Blogging From Abidjan

Submitted by aatkins on November 19, 2012

Here we go! Puffy clouds in the sky en route to Abidjan, Cote D’Ivoire.

For the next ten days I will be in Abidjan representing Green America, the Raise the Bar Campaign, and thousands of conscientious American consumers at the World Cocoa Conference 2012. 

I just arrived in Abidjan after a long flight from the San Francisco Green Festival, via Paris. But, I’m very excited for what lies ahead this week.

Several campaigners from Europe (see the Ten Campaign) and I will be attending the meeting this week with one main purpose – to ensure the global chocolate industry discusses child labor prevention in a a meaningful way and makes it an immediate priority.


For background on child labor in the West African cocoa sector, read here and here.  In a nutshell, since 2000, the world has largely known about the endemic problem of the Worst Forms of Child Labor on cocoa farms in West Africa, particularly in Cote D’Ivoire.  Despite an immediate proposal from Senator Harkin and Congressman Engel to regulate and prevent such practices (the Harkin-Engel Protocol) abusive child labor persists. The global chocolate industry grosses billions each year and is expected to grow to $98.3 billion by 2016.  Much of this teeters on the very intense and manual work of underpaid farmers and exploited children in West Africa, where more than 70% of the world’s cocoa is produced.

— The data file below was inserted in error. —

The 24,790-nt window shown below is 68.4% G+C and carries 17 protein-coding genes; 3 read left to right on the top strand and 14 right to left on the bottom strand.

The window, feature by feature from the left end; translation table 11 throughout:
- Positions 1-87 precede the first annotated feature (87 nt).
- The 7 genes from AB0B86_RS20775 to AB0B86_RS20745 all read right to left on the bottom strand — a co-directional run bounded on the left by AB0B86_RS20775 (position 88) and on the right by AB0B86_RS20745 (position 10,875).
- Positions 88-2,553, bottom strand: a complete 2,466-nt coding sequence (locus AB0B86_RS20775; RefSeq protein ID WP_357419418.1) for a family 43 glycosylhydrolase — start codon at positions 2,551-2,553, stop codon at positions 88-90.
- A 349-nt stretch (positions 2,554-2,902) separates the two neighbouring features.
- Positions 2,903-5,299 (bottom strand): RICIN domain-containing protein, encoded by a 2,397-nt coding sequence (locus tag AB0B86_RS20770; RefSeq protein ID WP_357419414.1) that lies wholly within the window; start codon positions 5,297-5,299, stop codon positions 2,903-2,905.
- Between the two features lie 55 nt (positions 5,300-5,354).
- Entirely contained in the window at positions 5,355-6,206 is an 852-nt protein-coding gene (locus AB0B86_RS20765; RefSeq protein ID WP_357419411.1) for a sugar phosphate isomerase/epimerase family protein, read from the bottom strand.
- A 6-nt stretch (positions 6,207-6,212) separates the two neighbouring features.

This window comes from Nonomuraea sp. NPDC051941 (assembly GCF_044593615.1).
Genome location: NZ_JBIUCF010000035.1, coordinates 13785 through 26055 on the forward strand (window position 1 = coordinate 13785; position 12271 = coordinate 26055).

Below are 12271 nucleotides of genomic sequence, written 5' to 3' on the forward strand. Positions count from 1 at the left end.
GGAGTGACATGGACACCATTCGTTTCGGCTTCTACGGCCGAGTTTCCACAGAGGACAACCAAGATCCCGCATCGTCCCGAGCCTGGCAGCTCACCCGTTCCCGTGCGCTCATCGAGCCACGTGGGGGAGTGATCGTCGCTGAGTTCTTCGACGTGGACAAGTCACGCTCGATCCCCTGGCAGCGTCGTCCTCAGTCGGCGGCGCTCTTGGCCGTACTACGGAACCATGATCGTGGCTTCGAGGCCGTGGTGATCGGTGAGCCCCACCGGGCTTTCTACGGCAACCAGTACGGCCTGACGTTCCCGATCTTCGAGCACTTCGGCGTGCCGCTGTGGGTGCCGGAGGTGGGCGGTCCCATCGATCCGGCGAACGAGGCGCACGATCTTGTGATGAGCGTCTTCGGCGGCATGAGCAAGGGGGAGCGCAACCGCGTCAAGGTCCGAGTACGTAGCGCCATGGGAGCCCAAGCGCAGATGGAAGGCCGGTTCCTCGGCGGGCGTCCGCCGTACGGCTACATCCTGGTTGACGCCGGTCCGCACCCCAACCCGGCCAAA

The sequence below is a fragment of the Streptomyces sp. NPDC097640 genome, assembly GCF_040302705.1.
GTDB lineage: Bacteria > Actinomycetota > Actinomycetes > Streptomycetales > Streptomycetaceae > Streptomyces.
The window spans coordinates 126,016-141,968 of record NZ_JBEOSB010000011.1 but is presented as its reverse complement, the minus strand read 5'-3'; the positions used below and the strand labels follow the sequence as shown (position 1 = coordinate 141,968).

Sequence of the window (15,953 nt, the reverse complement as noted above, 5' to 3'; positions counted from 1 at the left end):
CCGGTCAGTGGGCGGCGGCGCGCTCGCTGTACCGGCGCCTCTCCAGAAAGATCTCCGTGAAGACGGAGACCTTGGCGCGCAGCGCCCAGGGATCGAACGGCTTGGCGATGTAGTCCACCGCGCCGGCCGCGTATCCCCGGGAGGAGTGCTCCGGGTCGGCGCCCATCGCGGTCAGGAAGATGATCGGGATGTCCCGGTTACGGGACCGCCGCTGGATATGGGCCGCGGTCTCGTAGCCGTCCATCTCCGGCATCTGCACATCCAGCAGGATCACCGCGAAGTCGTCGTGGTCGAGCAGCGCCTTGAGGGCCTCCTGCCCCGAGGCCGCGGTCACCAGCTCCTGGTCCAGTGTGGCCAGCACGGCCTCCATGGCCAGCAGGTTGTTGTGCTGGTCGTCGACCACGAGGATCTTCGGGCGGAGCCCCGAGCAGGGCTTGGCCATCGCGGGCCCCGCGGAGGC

As with so many agricultural commodities, the producers at the start of the supply chain have little power or influence. Those of us who advocate for fair trade believe that farmers in all sectors should earn fair wages and have increased knowledge of and power in their sector, so that they can break the ongoing cycle of poverty that exists with in our current trading system.

Please watch this space to learn how the meetings go this week and how you can help.

To support this trip and cause, please consider a donation to Green America. All donations will go directly to funding this trip, as it was not something we budgeted for in 2012, but thought too important to miss.

Thank you and stay tuned

More from the Blog